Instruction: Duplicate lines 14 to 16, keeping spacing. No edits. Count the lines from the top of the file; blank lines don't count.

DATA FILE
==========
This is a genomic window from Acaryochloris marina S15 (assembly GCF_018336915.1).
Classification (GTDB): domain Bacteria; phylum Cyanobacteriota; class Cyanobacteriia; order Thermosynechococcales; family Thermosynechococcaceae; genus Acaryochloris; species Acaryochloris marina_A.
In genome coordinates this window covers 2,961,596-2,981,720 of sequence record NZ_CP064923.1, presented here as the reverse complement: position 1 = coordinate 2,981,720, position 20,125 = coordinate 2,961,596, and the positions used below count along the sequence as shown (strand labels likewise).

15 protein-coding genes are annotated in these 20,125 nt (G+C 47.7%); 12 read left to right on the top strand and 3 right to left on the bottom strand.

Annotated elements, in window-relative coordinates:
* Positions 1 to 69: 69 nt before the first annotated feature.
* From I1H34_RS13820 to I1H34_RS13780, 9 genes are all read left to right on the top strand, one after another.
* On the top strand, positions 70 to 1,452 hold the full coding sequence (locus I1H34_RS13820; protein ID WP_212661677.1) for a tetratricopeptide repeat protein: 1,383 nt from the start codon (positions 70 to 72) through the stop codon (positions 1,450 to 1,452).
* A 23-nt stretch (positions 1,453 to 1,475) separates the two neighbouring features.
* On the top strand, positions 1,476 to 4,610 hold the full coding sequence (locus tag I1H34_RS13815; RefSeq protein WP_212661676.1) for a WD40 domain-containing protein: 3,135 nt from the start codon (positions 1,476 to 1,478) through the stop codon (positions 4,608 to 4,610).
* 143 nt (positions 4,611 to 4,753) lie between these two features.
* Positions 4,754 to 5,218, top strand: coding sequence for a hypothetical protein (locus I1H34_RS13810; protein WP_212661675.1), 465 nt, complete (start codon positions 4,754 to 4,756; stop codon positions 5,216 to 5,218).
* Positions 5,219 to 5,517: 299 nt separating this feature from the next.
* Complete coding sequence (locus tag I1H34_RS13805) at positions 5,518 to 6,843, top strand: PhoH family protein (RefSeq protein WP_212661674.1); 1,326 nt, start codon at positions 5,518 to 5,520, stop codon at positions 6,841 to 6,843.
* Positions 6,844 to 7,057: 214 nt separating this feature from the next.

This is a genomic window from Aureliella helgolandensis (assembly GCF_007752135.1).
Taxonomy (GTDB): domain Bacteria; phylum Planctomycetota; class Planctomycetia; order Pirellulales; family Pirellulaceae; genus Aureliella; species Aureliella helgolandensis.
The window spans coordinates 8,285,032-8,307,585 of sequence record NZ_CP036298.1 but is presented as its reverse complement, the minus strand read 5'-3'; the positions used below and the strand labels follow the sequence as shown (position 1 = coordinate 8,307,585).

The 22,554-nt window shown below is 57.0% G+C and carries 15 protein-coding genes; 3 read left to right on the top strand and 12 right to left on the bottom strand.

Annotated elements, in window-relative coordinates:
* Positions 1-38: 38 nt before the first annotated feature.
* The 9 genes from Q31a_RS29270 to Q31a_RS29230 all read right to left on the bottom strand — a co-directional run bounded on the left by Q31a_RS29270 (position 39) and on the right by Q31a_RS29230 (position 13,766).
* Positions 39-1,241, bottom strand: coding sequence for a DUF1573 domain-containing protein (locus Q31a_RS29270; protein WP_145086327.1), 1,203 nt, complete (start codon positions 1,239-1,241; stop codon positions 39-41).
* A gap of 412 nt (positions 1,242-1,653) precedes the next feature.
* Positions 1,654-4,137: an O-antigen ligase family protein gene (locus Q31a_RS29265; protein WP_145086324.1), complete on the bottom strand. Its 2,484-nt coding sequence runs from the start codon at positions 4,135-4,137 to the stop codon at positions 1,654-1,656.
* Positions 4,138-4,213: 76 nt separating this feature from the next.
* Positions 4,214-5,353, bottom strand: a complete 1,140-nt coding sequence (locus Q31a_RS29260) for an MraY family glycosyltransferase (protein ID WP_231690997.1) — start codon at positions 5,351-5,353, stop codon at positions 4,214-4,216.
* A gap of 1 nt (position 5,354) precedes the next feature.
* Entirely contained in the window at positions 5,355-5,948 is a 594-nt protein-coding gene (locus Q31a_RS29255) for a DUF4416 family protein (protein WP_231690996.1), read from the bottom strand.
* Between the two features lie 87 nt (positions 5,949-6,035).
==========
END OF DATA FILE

* Complete coding sequence (locus tag I1H34_RS13805) at positions 5,518 to 6,843, top strand: PhoH family protein (RefSeq protein WP_212661674.1); 1,326 nt, start codon at positions 5,518 to 5,520, stop codon at positions 6,841 to 6,843.
* Positions 6,844 to 7,057: 214 nt separating this feature from the next.

This is a genomic window from Aureliella helgolandensis (assembly GCF_007752135.1).